Horace Grant is a long, long shot for the Basketball Hall of Fame

This past weekend, the basketball world celebrated the induction of the latest class of Basketball Hall of Famers — Manu Ginobili, (Orlando Magic enemy) Tim Hardaway, Swin Cash and (Magic enemy) George Karl were among the notable inductees this year.

This is always a tie to reflect on the sport’s past and begin to look ahead to the future. And there are some big names getting ready to enter the Hall in Springfield.

The next few years will see some big names enter the Hall. In 2023, Dirk Nowitzki, Dwyane Wade and Tony Parker will get their orange jackets to signify Hall membership.

Magic fans will be watching closer in 2024. That is when the next Magic alumni is expected to make his trip to Springfield. After much debate throughout his career, Vince Carter seems a shoo-in to make the Hall of Fame.

The Magic are still waiting for more players famous for wearing a Magic jersey to make the hall — so far Shaquille O’Neal and Tracy McGrady are probably the two most notable players in the Hall for their Magic accomplishments (or at least in part for their Magic accomplishments).

The next player after Vince Carter to make the Hall of Fame will likely be Dwight Howard. With Howard still unsigned entering the start of the 2023 season, the five-year countdown clock to Howard’s induction is getting set to begin. Make your peace with it now so we can celebrate Howard’s induction when it comes.

The Orlando Magic are waiting their next alumni to enter the Basketball Hall of Fame. The unlikeliest candidate in Horace Grant actually has a small argument to make it to Springfield.

For now then, the focus for the Magic’s Hall of Fame efforts are on their own Hall of Fame. The franchise is still playing catch up on several players in their own history that they need to honor.

For sure, Orlando wants to be ahead of Springfield. Players should enter the Magic Hall of Fame before they get to the Basketball Hall of Fame.

That brings up an interesting, if outside, case for the Hall of Fame.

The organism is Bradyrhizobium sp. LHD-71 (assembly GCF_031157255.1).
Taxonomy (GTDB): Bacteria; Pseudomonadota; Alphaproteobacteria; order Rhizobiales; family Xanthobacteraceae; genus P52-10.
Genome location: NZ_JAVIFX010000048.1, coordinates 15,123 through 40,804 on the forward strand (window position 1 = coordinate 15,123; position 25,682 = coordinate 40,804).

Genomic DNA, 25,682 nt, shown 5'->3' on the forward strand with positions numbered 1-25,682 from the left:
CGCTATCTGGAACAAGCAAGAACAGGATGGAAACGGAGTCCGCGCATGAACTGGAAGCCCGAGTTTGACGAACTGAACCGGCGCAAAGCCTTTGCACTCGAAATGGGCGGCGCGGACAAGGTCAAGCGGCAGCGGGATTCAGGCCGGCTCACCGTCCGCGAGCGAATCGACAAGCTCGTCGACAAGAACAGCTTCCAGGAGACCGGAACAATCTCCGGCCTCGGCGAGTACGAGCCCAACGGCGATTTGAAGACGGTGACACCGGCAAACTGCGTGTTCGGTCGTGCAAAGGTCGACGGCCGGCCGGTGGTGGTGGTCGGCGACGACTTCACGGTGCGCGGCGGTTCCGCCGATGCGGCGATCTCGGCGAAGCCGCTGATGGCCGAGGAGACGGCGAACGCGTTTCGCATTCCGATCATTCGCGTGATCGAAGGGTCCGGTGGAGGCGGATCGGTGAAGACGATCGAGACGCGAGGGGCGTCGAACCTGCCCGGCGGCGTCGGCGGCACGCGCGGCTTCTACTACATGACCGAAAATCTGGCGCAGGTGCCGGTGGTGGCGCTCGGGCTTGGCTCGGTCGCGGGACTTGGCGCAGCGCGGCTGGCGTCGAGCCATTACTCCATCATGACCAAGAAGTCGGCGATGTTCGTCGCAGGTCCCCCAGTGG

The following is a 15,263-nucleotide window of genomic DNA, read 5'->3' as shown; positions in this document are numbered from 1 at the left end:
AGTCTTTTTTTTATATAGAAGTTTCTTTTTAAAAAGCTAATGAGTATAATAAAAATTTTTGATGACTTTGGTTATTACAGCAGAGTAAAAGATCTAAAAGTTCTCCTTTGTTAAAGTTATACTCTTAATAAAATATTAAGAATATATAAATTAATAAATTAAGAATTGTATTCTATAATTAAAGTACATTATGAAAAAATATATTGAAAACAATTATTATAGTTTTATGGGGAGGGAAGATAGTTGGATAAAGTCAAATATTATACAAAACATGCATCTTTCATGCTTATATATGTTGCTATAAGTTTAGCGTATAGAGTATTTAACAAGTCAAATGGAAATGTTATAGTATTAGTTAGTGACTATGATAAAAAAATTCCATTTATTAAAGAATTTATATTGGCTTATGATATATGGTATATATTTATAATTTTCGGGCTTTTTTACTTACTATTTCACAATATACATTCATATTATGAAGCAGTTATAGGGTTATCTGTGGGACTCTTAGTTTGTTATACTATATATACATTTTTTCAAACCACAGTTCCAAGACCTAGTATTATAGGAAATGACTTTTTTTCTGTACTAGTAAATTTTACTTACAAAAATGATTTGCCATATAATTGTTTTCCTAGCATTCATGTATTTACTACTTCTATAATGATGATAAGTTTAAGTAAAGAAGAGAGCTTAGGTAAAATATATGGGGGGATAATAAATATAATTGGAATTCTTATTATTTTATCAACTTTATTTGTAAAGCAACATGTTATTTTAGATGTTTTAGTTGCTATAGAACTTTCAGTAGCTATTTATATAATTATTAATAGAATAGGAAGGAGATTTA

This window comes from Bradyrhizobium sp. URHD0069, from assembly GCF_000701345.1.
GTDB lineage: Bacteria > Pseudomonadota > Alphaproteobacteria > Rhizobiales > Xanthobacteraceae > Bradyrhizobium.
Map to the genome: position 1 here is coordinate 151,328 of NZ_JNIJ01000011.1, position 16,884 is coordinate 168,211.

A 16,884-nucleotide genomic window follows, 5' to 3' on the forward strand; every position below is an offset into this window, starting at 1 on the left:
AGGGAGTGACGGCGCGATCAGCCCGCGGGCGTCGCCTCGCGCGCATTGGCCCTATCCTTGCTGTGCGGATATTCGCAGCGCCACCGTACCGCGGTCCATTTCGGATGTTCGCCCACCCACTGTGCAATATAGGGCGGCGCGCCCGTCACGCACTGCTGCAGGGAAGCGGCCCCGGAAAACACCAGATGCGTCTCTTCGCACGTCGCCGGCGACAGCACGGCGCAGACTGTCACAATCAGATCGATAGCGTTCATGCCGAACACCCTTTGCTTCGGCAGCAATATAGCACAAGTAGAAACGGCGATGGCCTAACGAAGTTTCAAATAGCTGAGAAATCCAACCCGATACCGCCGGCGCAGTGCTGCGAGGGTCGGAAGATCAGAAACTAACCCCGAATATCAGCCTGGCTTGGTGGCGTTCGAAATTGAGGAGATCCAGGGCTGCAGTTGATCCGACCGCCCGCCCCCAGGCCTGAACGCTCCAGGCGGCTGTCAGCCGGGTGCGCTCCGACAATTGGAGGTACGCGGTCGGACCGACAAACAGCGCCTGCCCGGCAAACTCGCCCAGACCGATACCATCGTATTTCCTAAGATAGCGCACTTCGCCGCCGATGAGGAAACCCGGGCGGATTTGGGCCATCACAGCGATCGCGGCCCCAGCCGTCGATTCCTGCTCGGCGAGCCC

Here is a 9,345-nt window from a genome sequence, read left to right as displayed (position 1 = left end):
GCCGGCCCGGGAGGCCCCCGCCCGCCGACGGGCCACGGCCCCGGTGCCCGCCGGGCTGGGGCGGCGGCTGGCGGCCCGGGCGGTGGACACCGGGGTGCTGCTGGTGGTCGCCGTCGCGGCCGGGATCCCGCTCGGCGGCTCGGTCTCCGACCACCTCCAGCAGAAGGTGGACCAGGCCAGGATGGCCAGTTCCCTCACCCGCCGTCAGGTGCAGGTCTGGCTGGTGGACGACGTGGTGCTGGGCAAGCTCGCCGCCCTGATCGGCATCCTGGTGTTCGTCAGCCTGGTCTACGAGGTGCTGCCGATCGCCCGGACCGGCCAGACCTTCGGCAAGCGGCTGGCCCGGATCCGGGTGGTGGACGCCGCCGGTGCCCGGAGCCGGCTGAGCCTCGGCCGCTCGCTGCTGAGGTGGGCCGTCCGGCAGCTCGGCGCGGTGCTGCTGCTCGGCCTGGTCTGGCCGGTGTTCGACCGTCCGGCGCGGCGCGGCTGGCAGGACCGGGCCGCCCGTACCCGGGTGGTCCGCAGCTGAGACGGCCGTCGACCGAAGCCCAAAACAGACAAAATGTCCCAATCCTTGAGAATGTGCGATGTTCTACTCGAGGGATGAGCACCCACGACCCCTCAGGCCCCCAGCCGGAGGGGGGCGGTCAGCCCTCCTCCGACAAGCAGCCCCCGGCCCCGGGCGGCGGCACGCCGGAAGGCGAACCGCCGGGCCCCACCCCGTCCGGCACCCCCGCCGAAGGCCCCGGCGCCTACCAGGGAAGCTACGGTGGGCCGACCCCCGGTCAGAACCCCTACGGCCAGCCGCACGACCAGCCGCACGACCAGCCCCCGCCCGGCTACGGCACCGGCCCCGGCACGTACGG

In Kevin Pelton’s list of potential future Hall of Famers for the next three years for ESPN+ (subscription required), he has kept Horace Grant‘s name alive for a trip to Springfield.

In his argument for Grant, Pelton says if the Hall of Fame is determined to put a defensive-minded player like Michael Cooper into the Hall then Horace Grant is the guy to put in.

He gives Grant credit for having the third most win shares among currently eligible players who are not already in the Hall — a product of playing for the Chicago Bulls’ first three-peat in 1991-93, the 1995-96 Orlando Magic and adding another ring with the 2001 Los Angeles Lakers.

The two ahead of him — Chauncey Billups and Buck Williams — have good arguments to make the Hall. Billups is almost certain to make it as a former Finals MVP.

There is no doubt Grant should be in the Orlando Magic’s Hall of Fame. He is one of the most consequential free agents ever to sign with the Magic — behind Tracy McGrady and Rashard Lewis most likely (maybe also Hedo Turkoglu) — but his impact is not one that is easily seen in the numbers.

In other words, Grant does not scream for a trip to Springfield. His numbers are more about a feeling when it comes to even the Magic’s Hall of Fame. Grant was all about the intangibles.

With the Magic, Grant averaged 11.3 points per game and 8.6 rebounds per game. He topped off in his career with the Magic at 13.4 points per game and 9.2 rebounds per game in the 1996 season (the season most notably where Shaquille O’Neal missed the start of the season).

Grant averaged 11.2 points per game and 8.1 rebounds per game. He was a career 50.9-percent shooter, a strong efficiency considering Grant was not a 3-point shooter but still a solid jump shooter who could hit out to 18-20 feet.

That was the norm for jump-shooting power forwards in a world before 3-point shooting was rampant.

Horace Grant made one All-Star Game in 1994, the year Michael Jordan played baseball.

None of this screams Hall of Famer.

In fact, Basketball-Reference gives Grant a 15.2-percent chance to make the Hall of Fame. It is a low chance, even if Pelton has him on his wish list.

There are players who deserve a closer look that are still on the outside looking in — Marques Johnson remains on the top of this list and Joe Johnson is going to get a good look too.

The win shares thing is still there though. Grant tallied 118.2 regular season win shares in his career, including 42.2 with the Magic in seven seasons. He added another 20.0 win shares in the Playoffs and 4.3 win shares with the Magic.

In Magic history, Grant still ranks eighth in win shares, behind the obvious luminaries in Magic history. He is ahead of Darrell Armstrong, Hedo Turkoglu and Rashard Lewis.

What should be clear is that Grant was a winning player. He made players around him better with his tough defense and his floor spacing. Maybe Grant’s time deserves a re-examination and a re-appreciation.

Pelton is right, the advanced stats that are valued today that were just not part of the equation when Grant is playing. There is a ton of value there for Grant.

Getting voters to see this is another issue.

It is a difficult argument to make that Grant is the guy to get to Springfield. But at least there seems to be a stronger argument once you scratch below the surface. Even if it remains a long shot.

At the very least, Grant will get his plaque inside the Amway Center sooner than later.